Australia announced on Monday it was easing its sanctions on a number of Zimbabwean officials from President Robert Mugabe's ZANU-PF party accused of gross human rights violations.
Acting Foreign Minister Craig Emerson said his country had removed 82 officials from its travel and financial sanctions register, seen as no longer posing a threat to the restoration of democracy in Zimbabwe.
But Emerson said Canberra will maintain restrictions on President Mugabe and some 153 individuals and four entities. The European Union took the same action last month.
Emerson was quoted in the Sydney Morning Herald as saying “restrictions on defense and a ban preventing the children of listed individuals from studying in Australia will also remain in place”.
Australia imposed the travel ban and an asset freeze on Mr. Mugabe and his allies in 2002, citing rights abuses, election fraud and an unwillingness to institute democratic reforms.
ZANU-PF blames the economic crisis on the sanctions, but human rights groups say while challenges remain, the restrictions have somewhat contributed to the democratic agenda.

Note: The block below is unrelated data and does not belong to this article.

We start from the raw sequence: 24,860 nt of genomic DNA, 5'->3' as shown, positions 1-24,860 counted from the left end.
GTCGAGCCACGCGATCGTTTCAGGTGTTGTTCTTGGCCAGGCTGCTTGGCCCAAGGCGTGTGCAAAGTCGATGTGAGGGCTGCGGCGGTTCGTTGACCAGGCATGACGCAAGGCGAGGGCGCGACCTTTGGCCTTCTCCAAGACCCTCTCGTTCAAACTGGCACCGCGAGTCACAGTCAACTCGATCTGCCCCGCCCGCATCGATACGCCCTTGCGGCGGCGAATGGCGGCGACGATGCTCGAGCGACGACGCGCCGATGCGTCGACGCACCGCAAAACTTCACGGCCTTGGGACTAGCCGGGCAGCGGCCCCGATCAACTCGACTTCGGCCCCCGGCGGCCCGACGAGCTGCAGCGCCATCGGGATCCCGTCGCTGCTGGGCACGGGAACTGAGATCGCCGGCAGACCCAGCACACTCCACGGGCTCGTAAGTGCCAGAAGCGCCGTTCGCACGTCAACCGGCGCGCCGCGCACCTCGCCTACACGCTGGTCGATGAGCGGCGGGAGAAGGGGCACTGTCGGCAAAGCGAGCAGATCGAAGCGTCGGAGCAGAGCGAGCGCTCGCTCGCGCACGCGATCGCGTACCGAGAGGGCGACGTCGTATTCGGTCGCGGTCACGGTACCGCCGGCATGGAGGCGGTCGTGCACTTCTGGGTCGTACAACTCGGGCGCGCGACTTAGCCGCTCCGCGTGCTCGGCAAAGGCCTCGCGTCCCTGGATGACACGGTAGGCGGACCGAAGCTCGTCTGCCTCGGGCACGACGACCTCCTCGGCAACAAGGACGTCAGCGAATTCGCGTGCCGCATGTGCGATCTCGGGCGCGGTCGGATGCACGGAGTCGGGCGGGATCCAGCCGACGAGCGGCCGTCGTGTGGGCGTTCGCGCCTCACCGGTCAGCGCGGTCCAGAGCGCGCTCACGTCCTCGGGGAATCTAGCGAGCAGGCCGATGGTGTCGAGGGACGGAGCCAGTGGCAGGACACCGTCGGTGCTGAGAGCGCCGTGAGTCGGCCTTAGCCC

ZANU-PF Parliamentary Whip Joram Gumbo told VOA that the move by Australia is meaningless.
“They can keep the sanctions; life goes on," Gumbo said. "In the first place these sanctions should not have been imposed because they don’t mean a thing to those who are being targeted. The people who are suffering are the ordinary people.”
However, Charles Mangongera, director of policy and research for the MDC wing led by Prime Minister Morgan Tsvangirai said there has been significant progress in the country.
He said ZANU-PF would not have agreed to form a coalition government had it not been put under pressure by the Western sanctions, among other measures.
"The ZANU PF narrative on sanctions has been a misplaced because it has been couched around issues of land reform... whereas we know it was essentially for democracy and human rights,” Mangongera said.